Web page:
course[ kawrs, kohrs ]SEE DEFINITION OF course
Synonyms for course
- red tape
Antonyms for course
EXAMPLES FROM THE WEB FOR COURSE
But of course it will be only fair to sis to lay the matter before her just as it is.
The prize was bestowed on him who ran the course without extinguishing his torch.
In the course of this process he fell into adventures, some of them, perhaps, unedifying.
Of course this isn't all mine; it includes ma's and Psyche's.
Why, of course not, Uncle Peter; only I had to look around some at first,—for a year or so.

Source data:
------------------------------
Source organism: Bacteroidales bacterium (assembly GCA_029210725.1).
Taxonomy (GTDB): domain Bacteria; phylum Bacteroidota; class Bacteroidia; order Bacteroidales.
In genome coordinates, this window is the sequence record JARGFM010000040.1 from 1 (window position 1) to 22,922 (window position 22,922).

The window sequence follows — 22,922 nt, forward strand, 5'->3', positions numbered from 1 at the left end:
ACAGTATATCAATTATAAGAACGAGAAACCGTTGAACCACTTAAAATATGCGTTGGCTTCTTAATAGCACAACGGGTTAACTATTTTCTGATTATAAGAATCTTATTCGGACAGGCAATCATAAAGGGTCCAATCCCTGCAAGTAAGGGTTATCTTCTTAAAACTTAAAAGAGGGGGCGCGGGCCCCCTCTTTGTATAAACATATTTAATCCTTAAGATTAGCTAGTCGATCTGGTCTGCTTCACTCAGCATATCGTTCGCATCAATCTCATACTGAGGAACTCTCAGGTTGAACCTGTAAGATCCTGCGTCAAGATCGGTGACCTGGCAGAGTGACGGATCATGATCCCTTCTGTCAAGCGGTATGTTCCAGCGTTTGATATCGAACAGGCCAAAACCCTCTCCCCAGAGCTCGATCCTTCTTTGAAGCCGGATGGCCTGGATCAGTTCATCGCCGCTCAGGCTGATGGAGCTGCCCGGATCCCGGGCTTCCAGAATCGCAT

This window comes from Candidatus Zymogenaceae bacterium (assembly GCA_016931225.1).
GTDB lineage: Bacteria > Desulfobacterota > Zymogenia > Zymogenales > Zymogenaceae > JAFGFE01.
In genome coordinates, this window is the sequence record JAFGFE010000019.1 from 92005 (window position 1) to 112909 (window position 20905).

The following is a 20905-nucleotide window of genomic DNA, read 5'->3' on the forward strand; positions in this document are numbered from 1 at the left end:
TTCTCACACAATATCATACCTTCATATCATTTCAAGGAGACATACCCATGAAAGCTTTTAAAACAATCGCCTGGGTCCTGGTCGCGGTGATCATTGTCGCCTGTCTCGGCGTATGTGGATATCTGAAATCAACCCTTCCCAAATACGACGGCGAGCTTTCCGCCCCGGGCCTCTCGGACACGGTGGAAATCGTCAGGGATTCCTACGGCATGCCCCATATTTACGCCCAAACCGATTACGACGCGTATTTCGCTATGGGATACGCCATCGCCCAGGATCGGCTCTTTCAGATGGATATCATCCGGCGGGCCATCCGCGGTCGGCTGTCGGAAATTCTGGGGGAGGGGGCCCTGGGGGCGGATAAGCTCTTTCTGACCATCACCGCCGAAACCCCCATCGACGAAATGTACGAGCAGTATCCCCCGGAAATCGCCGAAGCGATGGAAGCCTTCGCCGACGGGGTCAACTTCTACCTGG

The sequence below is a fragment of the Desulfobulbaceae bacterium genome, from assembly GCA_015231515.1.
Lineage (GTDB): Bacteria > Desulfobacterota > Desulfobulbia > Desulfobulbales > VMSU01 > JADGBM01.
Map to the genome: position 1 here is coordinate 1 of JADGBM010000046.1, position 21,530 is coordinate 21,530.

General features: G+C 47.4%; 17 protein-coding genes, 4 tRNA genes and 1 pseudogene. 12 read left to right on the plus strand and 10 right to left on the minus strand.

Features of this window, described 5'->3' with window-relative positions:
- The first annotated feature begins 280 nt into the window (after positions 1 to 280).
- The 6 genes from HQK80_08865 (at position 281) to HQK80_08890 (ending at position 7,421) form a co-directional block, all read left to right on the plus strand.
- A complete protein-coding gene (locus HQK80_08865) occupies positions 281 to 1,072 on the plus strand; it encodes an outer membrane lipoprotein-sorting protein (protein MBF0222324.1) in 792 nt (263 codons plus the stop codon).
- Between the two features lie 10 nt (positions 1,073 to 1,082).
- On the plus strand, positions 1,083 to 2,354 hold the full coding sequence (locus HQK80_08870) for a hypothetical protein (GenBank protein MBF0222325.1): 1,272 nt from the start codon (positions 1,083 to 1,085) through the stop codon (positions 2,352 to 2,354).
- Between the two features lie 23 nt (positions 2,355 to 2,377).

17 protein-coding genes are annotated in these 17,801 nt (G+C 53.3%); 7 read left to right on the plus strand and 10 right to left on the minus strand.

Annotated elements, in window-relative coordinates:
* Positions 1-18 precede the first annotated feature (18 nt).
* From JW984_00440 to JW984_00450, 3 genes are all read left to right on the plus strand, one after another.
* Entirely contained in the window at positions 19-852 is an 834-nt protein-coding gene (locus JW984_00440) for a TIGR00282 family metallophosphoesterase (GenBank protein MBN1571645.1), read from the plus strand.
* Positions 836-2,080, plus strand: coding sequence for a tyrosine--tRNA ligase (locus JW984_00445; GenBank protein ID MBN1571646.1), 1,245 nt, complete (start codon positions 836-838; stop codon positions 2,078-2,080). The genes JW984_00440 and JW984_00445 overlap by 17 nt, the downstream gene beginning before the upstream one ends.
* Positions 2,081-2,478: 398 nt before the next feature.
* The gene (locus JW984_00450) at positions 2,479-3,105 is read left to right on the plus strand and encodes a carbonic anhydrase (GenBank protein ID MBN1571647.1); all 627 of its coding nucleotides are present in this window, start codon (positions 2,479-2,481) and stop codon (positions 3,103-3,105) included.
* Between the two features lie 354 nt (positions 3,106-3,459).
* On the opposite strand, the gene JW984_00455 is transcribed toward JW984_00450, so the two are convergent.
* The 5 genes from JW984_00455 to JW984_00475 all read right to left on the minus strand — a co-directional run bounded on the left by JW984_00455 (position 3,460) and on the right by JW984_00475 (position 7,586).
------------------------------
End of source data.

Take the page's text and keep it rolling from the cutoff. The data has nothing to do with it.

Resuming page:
They walked rapidly to the station, but too late, of course, for the train.
Of course, that was to be said, but strangely enough he meant it.
"And of course we must go to the Episcopal church there," said Psyche.
She was little concerned with the morality of her course as others might appraise it.
Of course you'll do it, and you could do it better if you had three or four times the stake you got.
late 13c., "onward movement," from Old French cors (12c.) "course; run, running; flow of a river," from Latin cursus "a running race or course," from curs- past participle stem of currere "to run" (see current (adj.)).
Most extended senses (meals, etc.) are present in 14c. Academic meaning "planned series of study" is c.1600 (in French from 14c.). Phrase of course is attested from 1540s; literally "of the ordinary course;" earlier in same sense was bi cours (c.1300).